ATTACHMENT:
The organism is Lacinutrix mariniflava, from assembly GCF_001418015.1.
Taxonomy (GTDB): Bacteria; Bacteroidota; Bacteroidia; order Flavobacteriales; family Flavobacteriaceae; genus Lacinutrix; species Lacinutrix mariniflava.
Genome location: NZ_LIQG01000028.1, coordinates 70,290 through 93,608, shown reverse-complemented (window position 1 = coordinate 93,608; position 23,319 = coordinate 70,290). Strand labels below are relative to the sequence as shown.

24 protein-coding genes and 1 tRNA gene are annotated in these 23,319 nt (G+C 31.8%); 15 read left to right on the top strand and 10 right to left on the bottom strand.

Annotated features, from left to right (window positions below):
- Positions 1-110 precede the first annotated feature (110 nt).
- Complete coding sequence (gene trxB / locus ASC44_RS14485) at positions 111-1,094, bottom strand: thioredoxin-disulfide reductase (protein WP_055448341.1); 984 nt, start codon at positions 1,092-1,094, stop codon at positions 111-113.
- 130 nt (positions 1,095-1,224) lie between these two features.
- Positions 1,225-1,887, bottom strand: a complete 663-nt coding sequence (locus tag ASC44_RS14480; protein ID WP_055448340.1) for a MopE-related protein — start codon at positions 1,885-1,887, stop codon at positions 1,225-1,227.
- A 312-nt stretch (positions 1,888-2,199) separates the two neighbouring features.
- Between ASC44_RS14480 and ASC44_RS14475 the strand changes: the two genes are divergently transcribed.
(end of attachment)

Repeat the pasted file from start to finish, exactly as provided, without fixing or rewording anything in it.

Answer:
The organism is Lacinutrix mariniflava, from assembly GCF_001418015.1.
Taxonomy (GTDB): Bacteria; Bacteroidota; Bacteroidia; order Flavobacteriales; family Flavobacteriaceae; genus Lacinutrix; species Lacinutrix mariniflava.
Genome location: NZ_LIQG01000028.1, coordinates 70,290 through 93,608, shown reverse-complemented (window position 1 = coordinate 93,608; position 23,319 = coordinate 70,290). Strand labels below are relative to the sequence as shown.

24 protein-coding genes and 1 tRNA gene are annotated in these 23,319 nt (G+C 31.8%); 15 read left to right on the top strand and 10 right to left on the bottom strand.

Annotated features, from left to right (window positions below):
- Positions 1-110 precede the first annotated feature (110 nt).
- Complete coding sequence (gene trxB / locus ASC44_RS14485) at positions 111-1,094, bottom strand: thioredoxin-disulfide reductase (protein WP_055448341.1); 984 nt, start codon at positions 1,092-1,094, stop codon at positions 111-113.
- 130 nt (positions 1,095-1,224) lie between these two features.
- Positions 1,225-1,887, bottom strand: a complete 663-nt coding sequence (locus tag ASC44_RS14480; protein ID WP_055448340.1) for a MopE-related protein — start codon at positions 1,885-1,887, stop codon at positions 1,225-1,227.
- A 312-nt stretch (positions 1,888-2,199) separates the two neighbouring features.
- Between ASC44_RS14480 and ASC44_RS14475 the strand changes: the two genes are divergently transcribed.